Although many of us would love a huge aquarium stocked with large species of decorative fish, this is not always practical. If you’re limited by space and can only install a modest aquarium, you will need to think carefully about the kind of fish species you are introducing to your tank. However, even the smallest of tanks can be heavily stocked with the right kind of fish.
Nano fish are becoming increasingly popular with aquarium keepers short on space. Unlike larger varieties, nano fish can thrive in relatively cramped conditions, with less restriction on the number of tank mates you can introduce. Need some inspiration for stocking a smaller tank? Below are some of the most beautiful nano fish breeds around.
Asian Stone Catfish
The Asian Stone Catfish is one of the tiniest catfish varieties in the world. Because of their small size and fairly timid nature, they make excellent additions to any nano tank. The Asian Stone Catfish boast neutral colourings, with black, grey and brown hues aplenty. This provides them with excellent natural camouflage. These nano fish also require very little maintenance. They thrive in average aquarium conditions, although you’ll need to ensure your tank water is properly oxygenated. Introducing aquatic plants and an air bubbler system is definitely something to consider if you’re thinking about purchasing a few of these compact catfish.
The Neon Tetra takes its name from its vibrant colouration. This variety of nano fish boasts eye-catching stripes of red and blue. Although all Neon Tetras tend to be vibrant in colour, the male of the species tends to be more vivid in appearance. These are also a fairly active fish species. They thrive in larger groups and engage in shoaling behaviour. If you’re looking for a nano fish breed that requires next to no maintenance, Neon Tetras are a good option. You will however need to keep an eye on the pH balance of your tank water, as well as ambient water temperature.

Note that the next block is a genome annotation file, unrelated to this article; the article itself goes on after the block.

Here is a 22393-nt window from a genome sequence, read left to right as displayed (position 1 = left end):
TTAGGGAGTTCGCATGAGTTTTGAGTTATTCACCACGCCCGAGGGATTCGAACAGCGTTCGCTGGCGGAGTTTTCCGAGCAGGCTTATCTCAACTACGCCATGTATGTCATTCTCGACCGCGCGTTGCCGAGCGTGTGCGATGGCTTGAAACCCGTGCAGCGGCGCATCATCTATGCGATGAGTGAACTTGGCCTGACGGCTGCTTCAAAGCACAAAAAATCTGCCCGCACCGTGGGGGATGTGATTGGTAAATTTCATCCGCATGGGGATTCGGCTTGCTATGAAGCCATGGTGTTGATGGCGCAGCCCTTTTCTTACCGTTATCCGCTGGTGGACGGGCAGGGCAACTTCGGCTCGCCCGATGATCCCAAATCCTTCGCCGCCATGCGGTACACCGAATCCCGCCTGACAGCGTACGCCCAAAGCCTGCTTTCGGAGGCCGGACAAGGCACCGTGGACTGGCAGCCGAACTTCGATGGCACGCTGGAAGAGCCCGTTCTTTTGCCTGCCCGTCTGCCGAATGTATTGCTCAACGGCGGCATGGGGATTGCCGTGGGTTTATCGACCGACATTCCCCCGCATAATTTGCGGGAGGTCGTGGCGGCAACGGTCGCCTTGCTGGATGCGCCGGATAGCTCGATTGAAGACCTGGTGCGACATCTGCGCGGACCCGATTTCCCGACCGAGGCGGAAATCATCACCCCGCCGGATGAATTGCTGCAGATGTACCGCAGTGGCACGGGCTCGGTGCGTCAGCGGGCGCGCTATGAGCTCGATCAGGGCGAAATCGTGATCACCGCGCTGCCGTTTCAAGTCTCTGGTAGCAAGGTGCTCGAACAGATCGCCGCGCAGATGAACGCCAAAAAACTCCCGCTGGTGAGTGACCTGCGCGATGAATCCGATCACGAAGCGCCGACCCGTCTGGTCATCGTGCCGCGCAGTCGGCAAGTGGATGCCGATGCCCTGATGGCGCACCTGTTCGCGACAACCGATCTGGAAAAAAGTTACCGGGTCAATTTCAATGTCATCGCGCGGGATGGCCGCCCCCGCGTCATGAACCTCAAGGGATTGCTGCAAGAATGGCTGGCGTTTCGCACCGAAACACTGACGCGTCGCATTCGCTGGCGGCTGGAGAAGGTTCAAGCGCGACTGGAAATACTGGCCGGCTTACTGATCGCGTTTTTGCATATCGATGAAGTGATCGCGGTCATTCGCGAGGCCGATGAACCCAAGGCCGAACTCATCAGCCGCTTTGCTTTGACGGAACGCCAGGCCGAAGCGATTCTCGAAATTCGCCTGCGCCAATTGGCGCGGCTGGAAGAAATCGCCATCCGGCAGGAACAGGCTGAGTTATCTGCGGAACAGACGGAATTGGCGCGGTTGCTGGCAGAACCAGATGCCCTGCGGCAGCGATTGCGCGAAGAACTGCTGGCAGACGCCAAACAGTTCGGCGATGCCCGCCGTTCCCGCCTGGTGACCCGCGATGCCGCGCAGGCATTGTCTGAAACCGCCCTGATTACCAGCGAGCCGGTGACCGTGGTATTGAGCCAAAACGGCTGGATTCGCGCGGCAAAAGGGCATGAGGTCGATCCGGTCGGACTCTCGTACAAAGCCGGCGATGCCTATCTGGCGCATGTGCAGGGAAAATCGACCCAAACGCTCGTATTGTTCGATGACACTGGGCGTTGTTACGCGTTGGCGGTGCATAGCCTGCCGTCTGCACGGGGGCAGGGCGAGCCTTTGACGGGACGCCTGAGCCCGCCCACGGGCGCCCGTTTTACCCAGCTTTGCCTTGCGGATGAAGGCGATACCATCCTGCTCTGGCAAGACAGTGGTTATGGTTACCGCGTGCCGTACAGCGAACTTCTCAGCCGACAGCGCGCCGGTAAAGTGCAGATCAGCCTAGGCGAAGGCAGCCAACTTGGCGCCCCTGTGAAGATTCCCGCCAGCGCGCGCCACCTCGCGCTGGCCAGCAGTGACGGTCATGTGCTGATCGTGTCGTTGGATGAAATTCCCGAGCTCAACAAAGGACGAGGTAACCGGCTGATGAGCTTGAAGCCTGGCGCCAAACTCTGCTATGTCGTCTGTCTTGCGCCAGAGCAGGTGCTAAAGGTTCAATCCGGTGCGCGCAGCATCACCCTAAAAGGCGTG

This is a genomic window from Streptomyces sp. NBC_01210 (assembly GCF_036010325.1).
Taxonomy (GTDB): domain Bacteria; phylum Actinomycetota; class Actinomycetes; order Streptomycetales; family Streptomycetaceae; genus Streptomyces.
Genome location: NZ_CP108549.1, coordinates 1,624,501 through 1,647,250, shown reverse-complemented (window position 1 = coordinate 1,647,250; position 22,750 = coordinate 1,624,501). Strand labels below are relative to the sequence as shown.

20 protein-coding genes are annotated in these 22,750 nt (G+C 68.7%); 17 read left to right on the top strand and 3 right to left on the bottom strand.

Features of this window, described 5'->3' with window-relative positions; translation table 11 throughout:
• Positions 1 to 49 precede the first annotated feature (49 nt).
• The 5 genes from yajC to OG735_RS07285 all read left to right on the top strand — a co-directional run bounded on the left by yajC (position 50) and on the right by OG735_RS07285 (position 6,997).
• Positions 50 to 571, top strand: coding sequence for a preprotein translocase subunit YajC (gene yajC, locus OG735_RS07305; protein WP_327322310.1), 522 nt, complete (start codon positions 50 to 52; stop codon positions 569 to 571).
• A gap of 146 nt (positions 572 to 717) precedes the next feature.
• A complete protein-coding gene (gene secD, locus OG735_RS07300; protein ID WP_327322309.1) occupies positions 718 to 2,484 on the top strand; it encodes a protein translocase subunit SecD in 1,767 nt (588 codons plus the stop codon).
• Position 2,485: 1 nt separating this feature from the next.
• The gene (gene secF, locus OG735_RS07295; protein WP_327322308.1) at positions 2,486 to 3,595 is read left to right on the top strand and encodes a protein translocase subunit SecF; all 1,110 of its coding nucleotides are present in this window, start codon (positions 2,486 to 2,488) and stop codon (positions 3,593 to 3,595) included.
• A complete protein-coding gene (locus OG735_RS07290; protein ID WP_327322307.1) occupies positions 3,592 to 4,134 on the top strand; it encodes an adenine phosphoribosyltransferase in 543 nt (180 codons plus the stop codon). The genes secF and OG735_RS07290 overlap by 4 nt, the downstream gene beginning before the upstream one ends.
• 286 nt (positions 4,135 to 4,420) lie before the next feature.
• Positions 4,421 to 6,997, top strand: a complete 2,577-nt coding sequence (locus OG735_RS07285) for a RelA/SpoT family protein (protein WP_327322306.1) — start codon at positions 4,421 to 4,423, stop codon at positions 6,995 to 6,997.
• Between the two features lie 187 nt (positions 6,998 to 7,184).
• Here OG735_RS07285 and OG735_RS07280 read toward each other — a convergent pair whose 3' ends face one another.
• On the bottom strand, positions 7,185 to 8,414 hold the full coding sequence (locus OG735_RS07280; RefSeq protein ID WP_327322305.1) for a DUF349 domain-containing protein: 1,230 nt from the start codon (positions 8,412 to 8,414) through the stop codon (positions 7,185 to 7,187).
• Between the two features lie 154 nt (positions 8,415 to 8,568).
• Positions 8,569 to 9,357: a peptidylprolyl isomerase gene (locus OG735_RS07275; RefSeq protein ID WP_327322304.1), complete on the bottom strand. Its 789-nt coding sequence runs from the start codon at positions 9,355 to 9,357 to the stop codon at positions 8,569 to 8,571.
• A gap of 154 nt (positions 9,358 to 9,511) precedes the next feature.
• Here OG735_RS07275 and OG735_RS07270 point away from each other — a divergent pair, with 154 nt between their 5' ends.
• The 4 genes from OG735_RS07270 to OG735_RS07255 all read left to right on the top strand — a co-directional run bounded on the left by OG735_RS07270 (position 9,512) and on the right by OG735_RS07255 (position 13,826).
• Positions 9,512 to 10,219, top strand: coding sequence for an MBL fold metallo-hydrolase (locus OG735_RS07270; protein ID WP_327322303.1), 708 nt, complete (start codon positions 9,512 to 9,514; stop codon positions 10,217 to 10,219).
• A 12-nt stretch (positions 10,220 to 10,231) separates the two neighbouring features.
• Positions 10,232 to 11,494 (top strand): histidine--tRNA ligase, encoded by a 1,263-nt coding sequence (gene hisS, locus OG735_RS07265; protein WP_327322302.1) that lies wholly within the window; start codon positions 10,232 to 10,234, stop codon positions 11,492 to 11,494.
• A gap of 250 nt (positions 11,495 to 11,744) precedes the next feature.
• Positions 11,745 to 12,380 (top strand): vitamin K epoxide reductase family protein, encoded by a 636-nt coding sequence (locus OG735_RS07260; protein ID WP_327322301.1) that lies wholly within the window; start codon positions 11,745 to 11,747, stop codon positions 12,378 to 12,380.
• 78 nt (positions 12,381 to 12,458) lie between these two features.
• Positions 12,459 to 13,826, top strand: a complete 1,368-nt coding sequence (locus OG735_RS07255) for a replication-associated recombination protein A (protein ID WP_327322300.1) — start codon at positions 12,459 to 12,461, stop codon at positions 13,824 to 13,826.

Although Cardinal Tetras look fairly similar to their Neon cousins, they are a distinctly unique species and carry their own specific requirements. The red and blue striping is much the same as what you will find with Neons, although Cardinal Tetras have slightly different shapes and patterning. As with Neon Tetras, Cardinals tend to prefer larger groups and exhibit shoaling behaviour. Just like Neons, this type of tetra fish prefers warmer water temperatures.
However, they will require a slightly lower pH level. As a general rule, aim for a pH level of around 6.0 to keep your Cardinal Tetras happy. These South American natives will benefit from a more natural aquarium environment. Therefore, you should think about introducing plenty of rock ornaments, driftwood pieces and floating plants to your tank to provide these nano fish with plenty of hiding places to encourage active behaviour and healthy routines.
Although they’re small, Fancy Guppies are incredibly beautiful. These nano fish not only offer eye-catching colours and patterns, they also boast relatively long tails and caudal fins. When it comes to colour varieties, there is no shortage of options with guppies. Most guppies will come with spotting or stripes, although fish in solid colours are also common. Orange, blue and red are the most common colours you are likely to encounter.
Unlike some other species of nano fish, Fancy Guppies are a fairly docile breed. They will usually avoid the substrate layer of your aquarium and remain higher up in your tank. They can also be kept alongside other guppies without the worry of aggressive behaviour come feeding time. However, if you plan on keeping your guppies alongside larger fish varieties, you should bear in mind that their vibrant colours make them an easy target for potential predators.
Although Betta Fish are known to be somewhat aggressive, few other species will add as much colour and character to your aquarium. You’ll find several common colour variations out there, with most Betta Fish boasting long fins that float in the water as they swim. Because of their aggressive nature, you should avoid adding more tan one male Betta Fish to your aquarium at any one time.